Curiosity is a key element in effective learning. When students are curious, they are much more likely to ask questions and to engage in the learning process. Studies have shown that curiosity and question-asking decrease significantly for students once they begin formal schooling. To offset this concerning trend, we must purposefully design learning that not only allows active questioning but also encourages it.
Key Points About Curiosity
- Curiosity engages students.
- We need to think about how the school experience impacts curiosity.
- Studies affirm that curiosity leads to better learning.
- The skills developed by fostering curiosity are in high demand.
- Comparing the Effects of Generating Questions, Testing, and Restudying on Students’ Long-Term Recall in University Learning (Mirjam Ebersbach, Maike Feierabend, and Katharina Barzagar B. Nazari in Applied Cognitive Psychology)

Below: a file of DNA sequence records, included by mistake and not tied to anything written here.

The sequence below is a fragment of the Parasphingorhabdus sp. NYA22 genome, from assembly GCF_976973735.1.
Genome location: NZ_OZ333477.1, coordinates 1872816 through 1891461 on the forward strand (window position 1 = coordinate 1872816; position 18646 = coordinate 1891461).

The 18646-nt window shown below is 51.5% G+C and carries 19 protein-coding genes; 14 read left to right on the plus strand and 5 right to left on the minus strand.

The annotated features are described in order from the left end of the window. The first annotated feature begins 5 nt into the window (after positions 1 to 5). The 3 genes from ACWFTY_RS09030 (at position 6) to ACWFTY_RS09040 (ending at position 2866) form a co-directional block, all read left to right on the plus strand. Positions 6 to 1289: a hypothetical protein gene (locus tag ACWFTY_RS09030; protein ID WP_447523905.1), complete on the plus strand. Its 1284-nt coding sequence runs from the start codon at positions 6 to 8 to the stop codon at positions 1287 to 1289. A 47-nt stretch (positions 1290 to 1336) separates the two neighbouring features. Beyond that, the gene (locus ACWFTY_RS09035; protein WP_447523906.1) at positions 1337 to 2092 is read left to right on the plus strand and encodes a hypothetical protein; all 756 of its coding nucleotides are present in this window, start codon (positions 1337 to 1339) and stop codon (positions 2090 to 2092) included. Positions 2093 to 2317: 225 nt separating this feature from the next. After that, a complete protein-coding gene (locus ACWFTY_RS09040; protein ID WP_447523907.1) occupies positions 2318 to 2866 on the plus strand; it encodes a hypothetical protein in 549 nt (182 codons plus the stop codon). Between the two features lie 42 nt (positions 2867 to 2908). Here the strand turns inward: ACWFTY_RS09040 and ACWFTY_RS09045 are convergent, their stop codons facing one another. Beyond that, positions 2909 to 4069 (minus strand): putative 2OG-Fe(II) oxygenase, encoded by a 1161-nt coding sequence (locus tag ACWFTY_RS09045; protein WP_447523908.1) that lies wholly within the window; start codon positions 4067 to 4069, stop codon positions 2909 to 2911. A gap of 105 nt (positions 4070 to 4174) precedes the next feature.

- Early Childhood Curiosity and Kindergarten Reading and Math Academic Achievement (Prachi E. Shah, Heidi M. Weeks, Blair Richards, and Niko Kaciroti in Pediatric Research)
- The Class of 2030 and Life-Ready Learning: The Technology Imperative (Microsoft and McKinsey & Company’s Education Practice)
- Curiosity Is as Important as Intelligence (Harvard Business Review)
To foster curiosity in our classrooms, we must make space for student questions and inquiry. Rather than focusing only on correct answers, we must encourage students to be inquisitive and ask the right questions. Once they have generated those questions, it’s equally important to have them seek the answers. Project-based learning and the inquiry learning process are two ideal ways to achieve this.
How can I learn more?
Explore the following AVID Open Access article: Engage Students by Cultivating Their Curiosity.